Topic: Foreign Policy and National Security

Transparency and National Security Are Not in Tension

Penny-wise and pound-foolish. That is my take on the “balance between transparency and national security” President Obama claims to have struck with regard to photographs of wrongdoing at Abu Ghraib.

Taking it as a given that release of the photos would inflame enemies in Iraq and threaten our troops there, failing to release the photos will warm anti-American sentiment the world over for far longer as people assume that the U.S. is concealing far worse than what is already known.

Not lancing a boil is a way to avoid pain, but failing to lance that boil is potentially much more painful over the long haul. By not releasing the photos, President Obama protects troops today at a cost to more troops in the future.

The damage was done at Abu Ghraib. All that remains is to let sunlight heal the wounds or to let the infection continue to fester.

Politicians in Thrall to Terrorism

Doug Bandow aptly finds the debate about Guantanamo detainees surreal. For my part, I see it as an exhibition of politicians put “on tilt” – and unwittingly executing the terrorism strategy.

The leadership of both parties appears not to understand that terrorism is designed to elicit self-injurious overreaction. Fear-mongering is a cog in the overreaction machine.

If they did understand this, they would see it as both a civic duty and politically rewarding leadership to exhibit bravery. Messages of indomitability and calm are the appropriate strategic response to terrorism.

Instead, what we have is a bidding war about who can be the most fearful of Guantanamo detainees – a group that is well under control itself and whose transportation and housing in U.S. prisons is entirely manageable.

Both parties are playing to a “base” of caterwauling Islamophobes while the bulk of the American public looks on bewildered and disappointed. Meanwhile, people around the world see that terrorism is a great way to express opposition to U.S. power and U.S. policies. Oops.

Who’s Scared of the Guantanamo Inmates?

Many debates in Washington seem surreal.  One often wonders why anyone considers the issue even to be a matter of controversy.

So it is with the question of closing the prison in Guantanamo Bay.  Whatever one thinks about the facility, why are panicked politicians screaming “not in my state/district!”?  After all, the president didn’t suggest randomly releasing al-Qaeda operatives in towns across America.  He wants to put Guantanamo’s inmates into American prisons.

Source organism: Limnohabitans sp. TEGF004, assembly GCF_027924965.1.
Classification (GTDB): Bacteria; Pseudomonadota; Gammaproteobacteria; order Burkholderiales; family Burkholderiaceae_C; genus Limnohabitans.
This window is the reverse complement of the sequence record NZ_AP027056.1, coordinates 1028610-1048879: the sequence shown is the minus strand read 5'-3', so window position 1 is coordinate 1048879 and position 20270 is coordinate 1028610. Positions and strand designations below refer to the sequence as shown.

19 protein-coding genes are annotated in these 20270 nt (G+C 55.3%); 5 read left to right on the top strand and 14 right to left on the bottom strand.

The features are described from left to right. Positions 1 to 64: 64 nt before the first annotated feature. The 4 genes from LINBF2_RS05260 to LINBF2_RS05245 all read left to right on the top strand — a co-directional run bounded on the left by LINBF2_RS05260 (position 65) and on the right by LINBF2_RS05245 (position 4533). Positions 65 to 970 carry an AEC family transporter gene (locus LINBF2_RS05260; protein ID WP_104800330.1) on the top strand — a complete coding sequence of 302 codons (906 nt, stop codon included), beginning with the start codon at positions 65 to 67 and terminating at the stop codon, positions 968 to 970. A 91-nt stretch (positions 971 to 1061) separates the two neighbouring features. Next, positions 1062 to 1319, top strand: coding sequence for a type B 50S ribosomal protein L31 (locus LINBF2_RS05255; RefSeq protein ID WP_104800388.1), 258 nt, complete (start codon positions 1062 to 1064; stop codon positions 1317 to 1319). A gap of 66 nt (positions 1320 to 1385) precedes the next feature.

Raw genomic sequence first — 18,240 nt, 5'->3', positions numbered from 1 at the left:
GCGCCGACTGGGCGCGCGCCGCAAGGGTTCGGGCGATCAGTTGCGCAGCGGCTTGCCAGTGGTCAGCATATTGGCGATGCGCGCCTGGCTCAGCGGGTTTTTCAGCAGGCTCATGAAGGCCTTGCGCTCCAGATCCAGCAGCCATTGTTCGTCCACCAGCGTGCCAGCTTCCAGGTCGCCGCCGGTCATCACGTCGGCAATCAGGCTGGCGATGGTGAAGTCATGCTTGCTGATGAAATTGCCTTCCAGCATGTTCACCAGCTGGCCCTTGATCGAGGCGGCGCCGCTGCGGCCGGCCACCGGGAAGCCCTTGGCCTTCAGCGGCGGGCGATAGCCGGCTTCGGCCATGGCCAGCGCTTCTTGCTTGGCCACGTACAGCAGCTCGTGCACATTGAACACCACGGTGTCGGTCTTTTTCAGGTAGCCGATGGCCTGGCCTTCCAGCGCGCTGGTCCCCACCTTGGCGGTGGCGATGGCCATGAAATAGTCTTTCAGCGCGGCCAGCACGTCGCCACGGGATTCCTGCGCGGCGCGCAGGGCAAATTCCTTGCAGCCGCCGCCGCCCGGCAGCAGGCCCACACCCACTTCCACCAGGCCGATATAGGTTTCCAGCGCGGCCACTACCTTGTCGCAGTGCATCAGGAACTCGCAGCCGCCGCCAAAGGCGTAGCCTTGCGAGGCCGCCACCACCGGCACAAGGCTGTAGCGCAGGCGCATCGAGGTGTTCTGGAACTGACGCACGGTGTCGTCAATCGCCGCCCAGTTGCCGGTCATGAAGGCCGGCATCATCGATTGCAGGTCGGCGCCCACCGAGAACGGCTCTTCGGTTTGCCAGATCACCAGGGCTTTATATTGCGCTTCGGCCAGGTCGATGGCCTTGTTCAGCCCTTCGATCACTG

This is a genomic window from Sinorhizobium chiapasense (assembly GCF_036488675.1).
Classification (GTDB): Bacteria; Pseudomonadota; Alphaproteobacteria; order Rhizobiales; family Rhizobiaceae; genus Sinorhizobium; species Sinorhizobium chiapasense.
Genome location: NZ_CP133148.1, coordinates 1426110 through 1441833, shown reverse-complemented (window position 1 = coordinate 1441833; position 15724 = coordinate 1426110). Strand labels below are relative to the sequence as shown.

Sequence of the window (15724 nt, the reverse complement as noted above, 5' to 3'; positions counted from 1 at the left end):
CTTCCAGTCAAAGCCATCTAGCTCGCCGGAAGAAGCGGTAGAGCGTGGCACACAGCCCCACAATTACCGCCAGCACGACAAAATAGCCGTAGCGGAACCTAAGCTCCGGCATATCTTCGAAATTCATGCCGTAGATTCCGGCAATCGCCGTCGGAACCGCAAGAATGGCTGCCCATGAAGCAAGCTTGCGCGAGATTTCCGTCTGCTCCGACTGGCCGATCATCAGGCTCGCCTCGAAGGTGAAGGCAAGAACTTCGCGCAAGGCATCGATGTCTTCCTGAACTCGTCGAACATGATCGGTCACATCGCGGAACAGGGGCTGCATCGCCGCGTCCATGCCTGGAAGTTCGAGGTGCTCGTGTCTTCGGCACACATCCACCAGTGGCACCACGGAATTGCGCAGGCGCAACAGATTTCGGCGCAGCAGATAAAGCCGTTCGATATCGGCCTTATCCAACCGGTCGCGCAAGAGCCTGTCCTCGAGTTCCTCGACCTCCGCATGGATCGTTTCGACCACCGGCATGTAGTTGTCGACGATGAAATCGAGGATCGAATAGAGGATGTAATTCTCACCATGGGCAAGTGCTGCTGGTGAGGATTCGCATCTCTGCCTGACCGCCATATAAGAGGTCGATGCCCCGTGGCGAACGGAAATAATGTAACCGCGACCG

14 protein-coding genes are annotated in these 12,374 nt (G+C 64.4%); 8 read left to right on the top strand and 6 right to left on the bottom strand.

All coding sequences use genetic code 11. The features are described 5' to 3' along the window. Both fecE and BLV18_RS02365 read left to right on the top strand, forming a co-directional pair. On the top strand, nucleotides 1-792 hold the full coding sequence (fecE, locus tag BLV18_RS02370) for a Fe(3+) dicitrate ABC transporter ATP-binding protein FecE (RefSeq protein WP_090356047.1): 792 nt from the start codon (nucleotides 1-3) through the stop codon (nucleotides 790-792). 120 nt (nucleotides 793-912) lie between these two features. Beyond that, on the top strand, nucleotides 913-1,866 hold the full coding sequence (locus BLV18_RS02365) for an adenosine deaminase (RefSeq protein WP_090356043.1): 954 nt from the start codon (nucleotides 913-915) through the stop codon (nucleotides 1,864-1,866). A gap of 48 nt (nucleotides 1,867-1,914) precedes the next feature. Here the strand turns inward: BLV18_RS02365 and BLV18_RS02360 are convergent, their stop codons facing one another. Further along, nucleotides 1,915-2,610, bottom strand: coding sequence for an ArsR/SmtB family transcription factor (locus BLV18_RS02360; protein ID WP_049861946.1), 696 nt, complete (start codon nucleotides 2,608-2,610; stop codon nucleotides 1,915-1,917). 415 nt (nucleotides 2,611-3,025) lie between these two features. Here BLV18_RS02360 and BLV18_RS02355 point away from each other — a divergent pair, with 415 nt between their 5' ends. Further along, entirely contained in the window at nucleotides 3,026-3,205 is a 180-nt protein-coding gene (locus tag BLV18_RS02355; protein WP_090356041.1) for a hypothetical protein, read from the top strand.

Notes an incredulous Glenn Greenwald:

we never tire of the specter of the Big, Bad, Villainous, Omnipotent Muslim Terrorist.  They’re back, and now they’re going to wreak havoc on the Homeland – devastate our communities – even as they’re imprisoned in super-max prison facilities.  How utterly irrational is that fear?  For one thing, it’s empirically disproven.  Anyone with the most minimal amount of rationality would look at the fact that we have already convicted numerous alleged high-level Al Qaeda Terrorists in our civilian court system (something we’re now being told can’t be done) – including the cast of villains known as the Blind Shiekh a.k.a. Mastermind of the First World Trade Center Attack, the Shoe Bomber, the Dirty Bomber, the American Taliban, the 20th Hijacker, and many more – and are imprisoning them right now in American prisons located in various communities.  

Guantanamo may be a handy dumping ground for detainees, but it has become a symbol of everything wrong with U.S. anti-terrorism policy.  Closing the facility would help the administration start afresh in dealing with suspected terrorists.

The fact that Republicans are using the issue to win partisan points is to be expected.  But the instant, unconditional Democratic surrender surprises even a confirmed cynic like me.

What We Have Here Is a Failure to Communicate

There are two parts to securing a country: making the country secure and making the country feel secure.

The head of U.S. Strategic Command, General Kevin Chilton, failed at the latter when he talked about security in a way that produced the following headline: U.S. General Reserves Right to Use Force, Even Nuclear, in Response to Cyber Attack.

As a theoretical matter, every element of military power should be on the table to respond to attacks. But the chance of responding to any “cyber attack” with military force is vanishingly small. To talk about responding with nuclear weapons simply helps spin our country into a security tizzy.

Politicians and military leaders should stop inflating the risk of cyber attack.

Roxana Saberi Was Released

This is fairly old news, but in the event anyone had been hearing about the story only at C@L, I failed to note that last week the U.S. reporter I’d been posting about was released from prison in Iran.  She has left the country, flying to Austria with her family.

Interesting back story on the circumstances surrounding her arrest here.  Whatever the details, it’s good news that she was released.

Dick Cheney: Obama’s Enabler

That’s the theme of my Washington Examiner column this week:

Dick Cheney’s “Shut Up and Listen” tour continued last week on CBS’s “Face the Nation.” There, the former veep reiterated his favorite theme: Obama is putting America at risk by “taking down a lot of those policies we put in place that kept the nation safe.”
 
What in the world is Cheney talking about? Granted, Obama’s anti-terror policies are clouded by rhetorical “Hope” and euphemism, and the new administration is less given to chest-thumping than its predecessor. Otherwise, Obama’s approach to terrorism is virtually identical to Bush/Cheney’s.

 Harvard Law prof and former Bush OLC head Jack Goldsmith makes a similar point in a New Republic piece out today, though Professor Goldsmith is happier about the continuity than I am.   For more, see Glenn Greenwald.